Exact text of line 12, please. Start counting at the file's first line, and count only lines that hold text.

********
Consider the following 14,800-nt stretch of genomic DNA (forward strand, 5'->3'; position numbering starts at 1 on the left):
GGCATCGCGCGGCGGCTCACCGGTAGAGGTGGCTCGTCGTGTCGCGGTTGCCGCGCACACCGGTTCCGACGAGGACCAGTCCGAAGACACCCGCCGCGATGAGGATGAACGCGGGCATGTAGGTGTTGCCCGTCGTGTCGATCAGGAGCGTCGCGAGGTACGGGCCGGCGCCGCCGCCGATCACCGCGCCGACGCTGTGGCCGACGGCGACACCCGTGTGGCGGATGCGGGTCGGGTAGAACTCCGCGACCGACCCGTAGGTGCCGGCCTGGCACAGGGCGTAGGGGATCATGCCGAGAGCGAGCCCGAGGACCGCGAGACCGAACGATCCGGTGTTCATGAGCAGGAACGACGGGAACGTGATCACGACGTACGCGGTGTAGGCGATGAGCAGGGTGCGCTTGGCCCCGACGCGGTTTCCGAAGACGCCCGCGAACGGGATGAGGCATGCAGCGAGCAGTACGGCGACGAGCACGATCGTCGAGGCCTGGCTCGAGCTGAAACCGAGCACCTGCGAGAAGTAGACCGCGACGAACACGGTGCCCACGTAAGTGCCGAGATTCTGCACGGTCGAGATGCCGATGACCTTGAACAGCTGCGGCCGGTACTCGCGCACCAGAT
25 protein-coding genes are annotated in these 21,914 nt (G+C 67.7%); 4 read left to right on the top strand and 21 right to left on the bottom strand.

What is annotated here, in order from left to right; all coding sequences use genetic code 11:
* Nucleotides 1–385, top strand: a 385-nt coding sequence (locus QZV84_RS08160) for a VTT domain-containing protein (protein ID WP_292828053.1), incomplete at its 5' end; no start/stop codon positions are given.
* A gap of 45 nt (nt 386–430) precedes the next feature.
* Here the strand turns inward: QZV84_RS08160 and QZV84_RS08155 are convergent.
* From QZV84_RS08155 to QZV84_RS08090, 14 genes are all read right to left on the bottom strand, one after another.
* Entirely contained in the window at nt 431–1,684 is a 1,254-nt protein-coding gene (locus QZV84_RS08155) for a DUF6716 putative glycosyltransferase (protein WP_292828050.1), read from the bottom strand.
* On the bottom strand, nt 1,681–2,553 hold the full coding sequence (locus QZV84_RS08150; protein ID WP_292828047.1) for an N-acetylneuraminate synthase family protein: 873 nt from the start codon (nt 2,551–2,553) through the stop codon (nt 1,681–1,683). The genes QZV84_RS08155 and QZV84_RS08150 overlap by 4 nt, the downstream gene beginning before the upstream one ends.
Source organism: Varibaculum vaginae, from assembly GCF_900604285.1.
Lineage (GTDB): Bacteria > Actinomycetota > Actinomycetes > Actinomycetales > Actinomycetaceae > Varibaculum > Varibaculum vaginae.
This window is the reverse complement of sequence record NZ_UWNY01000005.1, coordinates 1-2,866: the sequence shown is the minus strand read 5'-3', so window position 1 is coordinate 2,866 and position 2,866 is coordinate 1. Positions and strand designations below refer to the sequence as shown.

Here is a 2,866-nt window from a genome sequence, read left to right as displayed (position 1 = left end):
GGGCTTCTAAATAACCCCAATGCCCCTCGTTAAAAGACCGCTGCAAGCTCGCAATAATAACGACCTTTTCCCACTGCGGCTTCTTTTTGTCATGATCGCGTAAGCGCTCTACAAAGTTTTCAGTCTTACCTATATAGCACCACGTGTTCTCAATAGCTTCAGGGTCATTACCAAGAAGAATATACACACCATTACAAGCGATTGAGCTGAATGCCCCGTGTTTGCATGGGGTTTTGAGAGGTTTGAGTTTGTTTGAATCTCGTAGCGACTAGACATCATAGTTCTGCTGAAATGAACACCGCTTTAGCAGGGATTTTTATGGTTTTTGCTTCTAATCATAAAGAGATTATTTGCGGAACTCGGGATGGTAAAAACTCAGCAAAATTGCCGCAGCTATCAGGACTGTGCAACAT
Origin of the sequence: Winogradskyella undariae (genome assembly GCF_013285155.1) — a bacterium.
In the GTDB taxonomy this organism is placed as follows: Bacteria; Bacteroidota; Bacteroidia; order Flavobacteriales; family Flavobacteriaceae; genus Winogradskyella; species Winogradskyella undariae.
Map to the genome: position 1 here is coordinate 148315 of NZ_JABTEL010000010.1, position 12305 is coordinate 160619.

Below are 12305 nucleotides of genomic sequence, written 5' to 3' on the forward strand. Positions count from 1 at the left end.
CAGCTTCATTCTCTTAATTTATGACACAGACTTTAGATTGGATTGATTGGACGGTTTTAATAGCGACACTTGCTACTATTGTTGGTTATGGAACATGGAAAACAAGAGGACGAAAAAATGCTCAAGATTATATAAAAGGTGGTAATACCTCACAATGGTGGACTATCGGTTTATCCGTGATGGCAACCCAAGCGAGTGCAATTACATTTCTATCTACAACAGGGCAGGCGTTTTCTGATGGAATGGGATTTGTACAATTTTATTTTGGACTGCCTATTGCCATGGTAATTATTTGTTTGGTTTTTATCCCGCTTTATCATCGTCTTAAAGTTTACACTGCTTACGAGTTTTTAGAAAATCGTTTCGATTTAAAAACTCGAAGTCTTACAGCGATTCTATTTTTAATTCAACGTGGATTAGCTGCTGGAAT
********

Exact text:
Lineage (GTDB): Bacteria > Actinomycetota > Actinomycetes > Actinomycetales > Actinomycetaceae > Varibaculum > Varibaculum vaginae.